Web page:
Yet another national financial group—joined by 44 state community banking associations from across the country—is telling Congress to pass marijuana banking reform through a large-scale manufacturing bill that’s currently before a bicameral conference committee.
This time, it’s the Independent Community Bankers of America (ICBA) and the majority of state community banks that are making the push for the inclusion of the bipartisan Secure and Fair Enforcement (SAFE) Banking Act as part of the America COMPETES Act.
In a letter that was sent to congressional leaders on Wednesday, ICBA and its state affiliates stressed that the cannabis banking bill would “create a safe harbor from federal sanctions for financial institutions that serve cannabis-related businesses (CRBs), as well as the numerous ancillary businesses that serve them, in states and other jurisdictions where cannabis is legal.”
ICBA and a coalition of 44 state community banking associations today called on Congress to include in the America COMPETES Act conference report legislation establishing a cannabis banking safe harbor. Read our release ➡️https://t.co/zTI8xcwVv4
— Independent Community Bankers of America (@ICBA) June 8, 2022
“The SAFE Banking Act is essential for the ongoing ability of community banks to effectively serve their communities,” the letter says. “The Act would also alleviate the significant threat to public safety posed by cash intensive CRBs. We urge the support of all members of the House and Senate for inclusion of the SAFE Banking Act in the conference report to the America COMPETES Act.”
ICBA President and CEO Rebecca Romero Rainey additionally said in a press release that the “conflict between state and federal law has created legal uncertainty for community banks, inhibited access to the banking system for cannabis-related businesses, and created serious public safety concerns.”
“After the House has voted six times to pass this much-needed policy, ICBA, state community banking associations, and the nation’s community bankers urge Congress to retain it in the America COMPETES Act conference report,” she said.
At this point, a better question is what financial institutions don’t want to see the marijuana banking reform enacted, as this is the latest in a growing chorus of voices urging congressional leaders to advance the policy change.
Just this week, the GOP Senate sponsor of the banking bill released an ad that features the CEO of the Montana Bankers Association explaining what he sees as the benefits of the incremental reform legislation, for example.
“Banks are really the lifeblood of virtually every community in Montana,” Cary Hegreberg, CEO of the Montana Bankers Association, said in the ad. “It’s going to be very difficult, unless the SAFE Banking Act passes, for marijuana-related businesses to actually set up accounts and do financial transactions in the way most of us do.”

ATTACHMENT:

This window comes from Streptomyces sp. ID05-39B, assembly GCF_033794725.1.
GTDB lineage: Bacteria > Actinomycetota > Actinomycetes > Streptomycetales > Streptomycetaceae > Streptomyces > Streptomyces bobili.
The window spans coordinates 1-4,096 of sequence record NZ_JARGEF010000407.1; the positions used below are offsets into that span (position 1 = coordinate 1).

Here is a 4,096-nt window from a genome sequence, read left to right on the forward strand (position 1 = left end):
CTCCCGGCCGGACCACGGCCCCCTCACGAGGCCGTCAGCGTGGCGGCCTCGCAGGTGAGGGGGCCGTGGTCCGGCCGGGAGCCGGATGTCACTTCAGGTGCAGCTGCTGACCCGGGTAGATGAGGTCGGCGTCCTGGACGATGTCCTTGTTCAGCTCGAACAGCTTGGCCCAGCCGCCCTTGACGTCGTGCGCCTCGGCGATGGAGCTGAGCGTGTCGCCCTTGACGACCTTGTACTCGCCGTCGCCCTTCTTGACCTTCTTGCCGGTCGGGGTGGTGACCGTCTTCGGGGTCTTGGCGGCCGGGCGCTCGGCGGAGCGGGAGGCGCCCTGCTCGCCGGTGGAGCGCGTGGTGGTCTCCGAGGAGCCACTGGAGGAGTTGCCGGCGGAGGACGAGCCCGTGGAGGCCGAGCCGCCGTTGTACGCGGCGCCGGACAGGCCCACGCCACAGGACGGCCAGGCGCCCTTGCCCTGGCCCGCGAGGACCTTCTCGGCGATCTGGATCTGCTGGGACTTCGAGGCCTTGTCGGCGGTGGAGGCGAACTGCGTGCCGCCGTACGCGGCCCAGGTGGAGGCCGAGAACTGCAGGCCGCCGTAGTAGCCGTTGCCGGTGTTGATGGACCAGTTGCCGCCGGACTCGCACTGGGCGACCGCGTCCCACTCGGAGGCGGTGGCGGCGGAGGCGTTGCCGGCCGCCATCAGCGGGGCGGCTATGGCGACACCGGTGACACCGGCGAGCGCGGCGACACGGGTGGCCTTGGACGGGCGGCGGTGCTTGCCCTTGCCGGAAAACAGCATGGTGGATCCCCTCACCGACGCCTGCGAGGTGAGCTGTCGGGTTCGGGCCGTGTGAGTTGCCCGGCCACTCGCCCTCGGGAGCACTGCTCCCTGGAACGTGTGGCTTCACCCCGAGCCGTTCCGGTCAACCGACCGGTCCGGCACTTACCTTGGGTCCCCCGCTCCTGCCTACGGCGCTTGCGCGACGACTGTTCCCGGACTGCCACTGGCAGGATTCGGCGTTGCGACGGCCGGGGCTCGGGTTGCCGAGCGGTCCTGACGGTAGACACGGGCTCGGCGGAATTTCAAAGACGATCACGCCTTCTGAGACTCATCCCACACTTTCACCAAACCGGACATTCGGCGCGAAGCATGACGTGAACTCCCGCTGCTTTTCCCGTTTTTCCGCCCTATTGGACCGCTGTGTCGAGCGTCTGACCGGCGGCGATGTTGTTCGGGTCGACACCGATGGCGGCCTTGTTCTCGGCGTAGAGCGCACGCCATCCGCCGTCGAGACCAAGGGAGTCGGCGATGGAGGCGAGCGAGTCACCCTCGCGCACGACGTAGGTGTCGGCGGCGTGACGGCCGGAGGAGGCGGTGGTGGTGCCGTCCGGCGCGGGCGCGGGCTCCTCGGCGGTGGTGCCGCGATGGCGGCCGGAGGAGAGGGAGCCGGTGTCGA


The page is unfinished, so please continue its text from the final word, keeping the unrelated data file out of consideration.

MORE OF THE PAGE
Meanwhile, an organization that represents state financial regulators from across the U.S., the Conference of State Bank Supervisors (CSBS), is separately putting pressure on Congress to pass marijuana banking reform.
Banking associations representing all 50 states and one U.S. territory also sent a letter to Senate leaders in April that made similar points about the importance of enacting the SAFE Banking Act.
Outside of the direct financial sector, an organization representing mayors from across the U.S. adopted a resolution on Monday imploring Congress to pass a bill to safeguard banks that work with state-legal marijuana businesses from federal penalties.
Separately, a coalition of marijuana advocacy groups recently launched a campaign meant to promote education about the need for the incremental reform, highlighting what they see as the social and economic equity advantages of freeing up businesses in the industry to access traditional financial services.
The conference committee on the America COMPETES Act held its first meeting on that bill last month, with multiple appointed conferees urging the body to attach the SAFE Banking Act language in the interest of economic competitiveness and public safety.
But while the SAFE Banking Act has passed the House in some form six times as this point, a key barrier is Senate leadership, which is working to finalize a bill to comprehensively end federal prohibition. A top aide for Senate Majority Leader Chuck Schumer (D-NY) recently tempered expectations about the prospects of moving marijuana banking through the America COMPETES Act.
For his part, Rep. Earl Blumenauer (D-OR), an appointed conferee on the manufacturing bill, separately said that he feels there “tremendous momentum” to get the marijuana banking job done through their negotiations.